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AHF to IAS: Return Int'l Aids Conference to U.S. in 2012

AIDS Healthcare Foundation Offers to Advocate for the Lifting of the U.S. Ban for HIV-Positive Travelers

GENEVA - March 31, 2009 - In a meeting last Friday with officials from the International AIDS Society (IAS), a global delegation from AIDS Healthcare Foundation (AHF), the largest AIDS group in the U.S., which currently provides medical care to more than 98,000 individuals in 21 countries worldwide in the U.S., Africa, Latin America/Caribbean and Asia, requested that the 2012 XIX International AIDS Conference take place in the United States, ending more than fifteen years of being excluded due to the United States' ban on HIV-positive travelers entering the country or applying for residency. The delegation, led by AHF Chief of Global Affairs Jorge Saavedra, M.D. (previously the General Director of CENSIDA, Mexico's National Center for the Prevention and Control of HIV/AIDS) and Terri Ford, AHF's Senior Director of Global Policy, offered to advocate strongly for an end to the restrictions barring HIV-positive travelers from entering the U.S.

"It is our sincere hope that the Obama Administration-in a strong message against prejudice-will end the ban on HIV-positive travelers entering the country and, by doing so, will send a strong message to other countries around the world that still have these kinds of restrictive policies that are not based on public health evidence," said Dr. Saavedra. "In the meanwhile, AHF is committed to aggressively advocating for an end to this unjust and discriminatory practice."

Ms. Ford added: "AHF has led major advocacy efforts at the last four International AIDS Conferences in Barcelona, Bangkok, Toronto and Mexico City, and we very much look forward to the conference finally returning to the United States. We will fight for it, if necessary, as holding the IAC in the U.S.-and the lobbying and advocacy that will take place around it-will have far-reaching impact for those living with HIV/AIDS around the world."

IAS organizes the International AIDS Conference, the world's largest international conference on HIV/AIDS, which brings together stakeholders to assess progress and identify future priorities. In 2008, the conference, which takes place every two years, was hosted by Mexico City, the first time the event has been held in a Latin American country. Known as the largest conference on any health issue, attracting up to 25,000 participants, the 2010 event is scheduled to be hosted by Vienna, Austria. U.S. cities that were discussed as possible hosts during Friday's meeting included Los Angeles and Washington DC.

"Though legislation enacted in July 2008 lifted the statutory requirement that banned HIV-positive travelers from entering the U.S., an administrative restriction is still in place under U.S. Department of Health and Human Services rules," said Michael Weinstein, President of AIDS Healthcare Foundation. "We strongly believe that a clear message from both President Obama and Secretary of State Clinton that ends this unfair ban will be a tremendous help in the fight against HIV globally."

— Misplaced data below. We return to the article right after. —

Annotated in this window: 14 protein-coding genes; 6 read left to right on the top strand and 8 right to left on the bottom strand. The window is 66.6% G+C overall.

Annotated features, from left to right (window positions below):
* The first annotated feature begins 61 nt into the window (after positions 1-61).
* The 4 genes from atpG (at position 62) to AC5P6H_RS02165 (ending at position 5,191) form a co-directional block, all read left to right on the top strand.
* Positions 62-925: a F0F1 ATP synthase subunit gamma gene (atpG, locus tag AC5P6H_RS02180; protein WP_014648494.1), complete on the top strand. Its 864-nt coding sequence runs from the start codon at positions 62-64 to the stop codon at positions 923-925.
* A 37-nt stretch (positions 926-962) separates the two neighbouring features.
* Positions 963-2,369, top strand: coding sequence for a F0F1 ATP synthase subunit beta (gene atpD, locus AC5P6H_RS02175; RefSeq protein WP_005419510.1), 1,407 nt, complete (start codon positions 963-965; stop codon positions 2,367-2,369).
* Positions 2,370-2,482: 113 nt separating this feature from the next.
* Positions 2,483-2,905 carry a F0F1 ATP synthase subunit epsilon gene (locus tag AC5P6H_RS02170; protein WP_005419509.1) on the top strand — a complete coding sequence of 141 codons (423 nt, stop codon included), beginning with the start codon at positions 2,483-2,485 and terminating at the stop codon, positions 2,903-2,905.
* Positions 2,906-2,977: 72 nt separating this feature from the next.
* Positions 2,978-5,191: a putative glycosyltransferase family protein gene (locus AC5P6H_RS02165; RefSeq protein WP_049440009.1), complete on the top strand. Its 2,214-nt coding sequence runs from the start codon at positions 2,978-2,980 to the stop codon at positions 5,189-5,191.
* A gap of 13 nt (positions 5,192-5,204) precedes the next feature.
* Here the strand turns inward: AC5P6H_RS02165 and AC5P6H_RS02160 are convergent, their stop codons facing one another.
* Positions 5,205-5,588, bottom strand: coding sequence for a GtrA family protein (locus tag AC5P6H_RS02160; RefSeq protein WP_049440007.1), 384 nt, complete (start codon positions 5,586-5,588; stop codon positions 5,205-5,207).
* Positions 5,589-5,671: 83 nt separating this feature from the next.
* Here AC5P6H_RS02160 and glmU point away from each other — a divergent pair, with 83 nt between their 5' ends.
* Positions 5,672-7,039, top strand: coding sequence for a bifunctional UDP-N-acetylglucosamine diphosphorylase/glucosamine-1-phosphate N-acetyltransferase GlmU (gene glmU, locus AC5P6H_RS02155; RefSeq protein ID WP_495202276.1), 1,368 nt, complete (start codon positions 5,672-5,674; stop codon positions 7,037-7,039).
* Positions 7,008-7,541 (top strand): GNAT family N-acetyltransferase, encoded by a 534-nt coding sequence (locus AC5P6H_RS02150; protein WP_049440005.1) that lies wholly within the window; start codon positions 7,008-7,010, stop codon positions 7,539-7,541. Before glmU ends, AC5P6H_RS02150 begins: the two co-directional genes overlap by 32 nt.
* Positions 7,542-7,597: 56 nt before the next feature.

According to a Department of Homeland Security document titled Fact Sheet: Streamlined Process Announced for Otherwise Eligible HIV-Positive Individuals to Enter the United States and dated September 29, 2008: "People infected with HIV have been inadmissible to the United States since 1987, when Congress directed the U.S. Department of Health and Human Services (HHS) to add HIV to its list of diseases of public health significance.The United States Global Leadership Against HIV/AIDS, Tuberculosis and Malaria Reauthorization Act of 2008, which President Bush signed on July 30, 2008, removed the statutory requirement that mandated the inclusion of HIV on the list of diseases of public health significance that made any person infected with those conditions ineligible for admission to the United States. The legislation did not, however, automatically change the existing regulations, administered by HHS, that continue to list HIV as a 'communicable disease of public-health significance.' HHS is currently beginning the rulemaking process to remove HIV from the list."


About AHF

AIDS Healthcare Foundation (AHF) is the US' largest non-profit HIV/AIDS healthcare provider. AHF currently provides medical care and/or services to more than 80,000 individuals in 22 countries worldwide in the US, Africa, Latin America/Caribbean and Asia. Additional information is available at

AIDS Healthcare Foundation
Lori Yeghiayan,
Associate Director of Communications
(323) 860-5227 work,
(323) 377-4312 mobile
Ged Kenslea,
Communications Director
(323) 860-5225 work,
(323) 791-5526 mobile
South Africa
Terri Ford
Senior Director of Global Policy
+1-323-860-5211 [work]

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